If you are injured in an accident while working, there are different insurance coverages and companies that come into play. Let’s say you are an HVAC technician driving the company van on the highway when you are suddenly struck in the rear by another car. Or, you slip and fall on a dangerous patch of ice while walking to the front door of a customer’s home who has failed to properly clear and salt the area. You are hurt. You are taken from the scene by ambulance. What happens next? Who will pay for your medical bills? What if you miss work? Will you be paid while you’re out?

If you are “on the job” and involved in an accident causing you injury during that time, two claims that concern you are created. The first claim is a worker’s compensation claim. The worker’s compensation claim will be reported to the proper insurance company by your employer. The claim will cover your medical bills and lost wages. There are certain requirements within those claims to maximize your benefits, but for the purposes of this article, we will not get into specifics.

The second claim is called the bodily injury claim. The bodily injury claim is covered by the insurance company of the party that caused the accident. This is the claim where you “settle” your case or take it to trial. Whatever injuries, symptoms, disability periods and other personal damage you suffer as a result of the accident will be handled within the bodily injury claim.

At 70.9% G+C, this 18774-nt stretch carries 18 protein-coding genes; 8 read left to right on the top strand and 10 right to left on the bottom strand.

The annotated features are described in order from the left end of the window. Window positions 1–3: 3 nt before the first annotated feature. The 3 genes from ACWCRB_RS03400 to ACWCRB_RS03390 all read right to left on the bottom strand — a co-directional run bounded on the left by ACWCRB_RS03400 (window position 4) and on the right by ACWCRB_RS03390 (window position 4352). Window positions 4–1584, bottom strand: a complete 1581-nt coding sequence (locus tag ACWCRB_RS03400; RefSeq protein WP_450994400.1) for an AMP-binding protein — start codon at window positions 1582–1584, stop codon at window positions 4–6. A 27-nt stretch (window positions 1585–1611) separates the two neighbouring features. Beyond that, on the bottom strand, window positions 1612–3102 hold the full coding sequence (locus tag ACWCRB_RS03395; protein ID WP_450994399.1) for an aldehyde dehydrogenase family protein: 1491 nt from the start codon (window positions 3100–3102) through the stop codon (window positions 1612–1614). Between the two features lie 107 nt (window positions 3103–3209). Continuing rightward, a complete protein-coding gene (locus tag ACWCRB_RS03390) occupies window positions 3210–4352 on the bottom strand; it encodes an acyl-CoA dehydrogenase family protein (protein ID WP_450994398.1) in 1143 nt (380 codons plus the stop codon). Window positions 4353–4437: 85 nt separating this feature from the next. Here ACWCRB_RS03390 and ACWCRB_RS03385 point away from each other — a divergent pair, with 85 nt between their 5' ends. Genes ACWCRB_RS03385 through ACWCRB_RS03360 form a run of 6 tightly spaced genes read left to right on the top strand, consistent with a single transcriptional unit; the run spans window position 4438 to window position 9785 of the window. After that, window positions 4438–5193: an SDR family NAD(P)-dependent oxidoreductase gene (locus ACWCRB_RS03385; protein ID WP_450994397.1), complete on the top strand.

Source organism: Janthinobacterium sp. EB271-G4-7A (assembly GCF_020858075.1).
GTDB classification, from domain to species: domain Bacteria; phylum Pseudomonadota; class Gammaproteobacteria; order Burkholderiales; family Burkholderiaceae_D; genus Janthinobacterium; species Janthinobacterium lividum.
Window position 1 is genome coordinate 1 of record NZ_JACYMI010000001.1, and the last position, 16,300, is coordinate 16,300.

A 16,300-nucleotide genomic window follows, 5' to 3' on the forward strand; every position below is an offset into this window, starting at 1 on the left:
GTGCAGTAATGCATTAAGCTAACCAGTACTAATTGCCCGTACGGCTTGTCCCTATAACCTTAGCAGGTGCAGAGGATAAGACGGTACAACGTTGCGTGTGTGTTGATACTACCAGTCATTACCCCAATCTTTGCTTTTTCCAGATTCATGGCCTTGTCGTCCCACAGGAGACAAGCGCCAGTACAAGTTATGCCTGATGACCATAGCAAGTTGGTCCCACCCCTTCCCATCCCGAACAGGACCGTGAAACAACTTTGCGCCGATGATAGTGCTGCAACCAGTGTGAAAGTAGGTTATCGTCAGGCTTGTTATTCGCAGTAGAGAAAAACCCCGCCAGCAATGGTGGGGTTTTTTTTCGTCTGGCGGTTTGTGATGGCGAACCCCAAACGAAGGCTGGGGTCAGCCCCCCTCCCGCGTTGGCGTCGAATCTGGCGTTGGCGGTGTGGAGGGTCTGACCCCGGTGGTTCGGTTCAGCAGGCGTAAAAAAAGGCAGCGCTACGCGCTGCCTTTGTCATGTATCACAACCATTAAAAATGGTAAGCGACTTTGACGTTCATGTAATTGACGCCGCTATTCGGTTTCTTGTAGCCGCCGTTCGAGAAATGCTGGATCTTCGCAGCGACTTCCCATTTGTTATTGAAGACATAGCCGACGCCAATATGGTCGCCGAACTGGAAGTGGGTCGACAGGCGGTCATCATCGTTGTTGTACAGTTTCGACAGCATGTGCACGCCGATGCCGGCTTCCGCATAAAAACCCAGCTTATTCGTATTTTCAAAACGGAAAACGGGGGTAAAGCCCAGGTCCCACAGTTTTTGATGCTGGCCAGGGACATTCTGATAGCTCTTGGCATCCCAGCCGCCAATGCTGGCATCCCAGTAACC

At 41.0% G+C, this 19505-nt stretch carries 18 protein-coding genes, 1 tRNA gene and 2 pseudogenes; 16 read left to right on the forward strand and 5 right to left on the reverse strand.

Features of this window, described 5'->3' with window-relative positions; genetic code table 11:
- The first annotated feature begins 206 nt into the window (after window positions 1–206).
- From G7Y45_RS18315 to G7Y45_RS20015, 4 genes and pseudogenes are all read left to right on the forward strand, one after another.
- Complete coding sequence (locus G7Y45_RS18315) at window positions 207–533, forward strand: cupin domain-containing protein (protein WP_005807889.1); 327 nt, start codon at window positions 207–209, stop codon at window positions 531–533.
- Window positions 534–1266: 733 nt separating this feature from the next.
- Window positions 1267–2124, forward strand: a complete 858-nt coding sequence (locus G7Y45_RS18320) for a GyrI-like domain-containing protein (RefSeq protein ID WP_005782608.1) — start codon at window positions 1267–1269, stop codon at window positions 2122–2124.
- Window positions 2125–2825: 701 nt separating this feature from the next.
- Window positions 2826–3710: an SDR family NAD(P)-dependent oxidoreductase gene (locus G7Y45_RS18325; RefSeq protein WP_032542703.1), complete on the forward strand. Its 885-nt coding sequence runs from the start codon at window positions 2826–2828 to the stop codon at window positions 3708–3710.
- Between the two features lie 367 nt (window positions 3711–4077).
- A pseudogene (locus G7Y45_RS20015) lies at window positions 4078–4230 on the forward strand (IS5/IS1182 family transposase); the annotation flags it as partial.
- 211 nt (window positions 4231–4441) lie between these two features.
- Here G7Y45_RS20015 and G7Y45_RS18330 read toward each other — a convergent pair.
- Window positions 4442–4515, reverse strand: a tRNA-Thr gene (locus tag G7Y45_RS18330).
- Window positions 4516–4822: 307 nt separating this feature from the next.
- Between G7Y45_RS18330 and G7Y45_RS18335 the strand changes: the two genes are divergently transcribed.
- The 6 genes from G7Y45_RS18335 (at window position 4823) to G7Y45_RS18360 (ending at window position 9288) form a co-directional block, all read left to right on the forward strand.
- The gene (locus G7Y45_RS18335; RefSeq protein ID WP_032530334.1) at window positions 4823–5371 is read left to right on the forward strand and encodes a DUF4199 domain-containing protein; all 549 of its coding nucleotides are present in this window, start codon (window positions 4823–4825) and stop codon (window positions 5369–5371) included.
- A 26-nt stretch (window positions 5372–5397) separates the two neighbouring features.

Your attorney will communicate with both companies while you are undergoing medical treatment for your injuries. He or she will make sure your medical bills and/or lost wages are being paid; and will obtain your medical records, medical bills and other supporting evidence to maximize the value of your case against the at-fault party’s insurance company.

In most cases, whatever the worker’s compensation carrier pays out on your behalf will be attached to your other claim in the form of a lien on your case. This lien will be considered within the value of your bodily injury claim when negotiating. Your attorney will ascertain the final lien amount and will consider all avenues to maximize your recovery.

The bottom line is: when you are injured on the job and the injury is caused by another party, you are entitled to compensation through your employer’s insurance AND the at-fault party’s insurance. Let our office show you all your options and call us at (617)773-3500.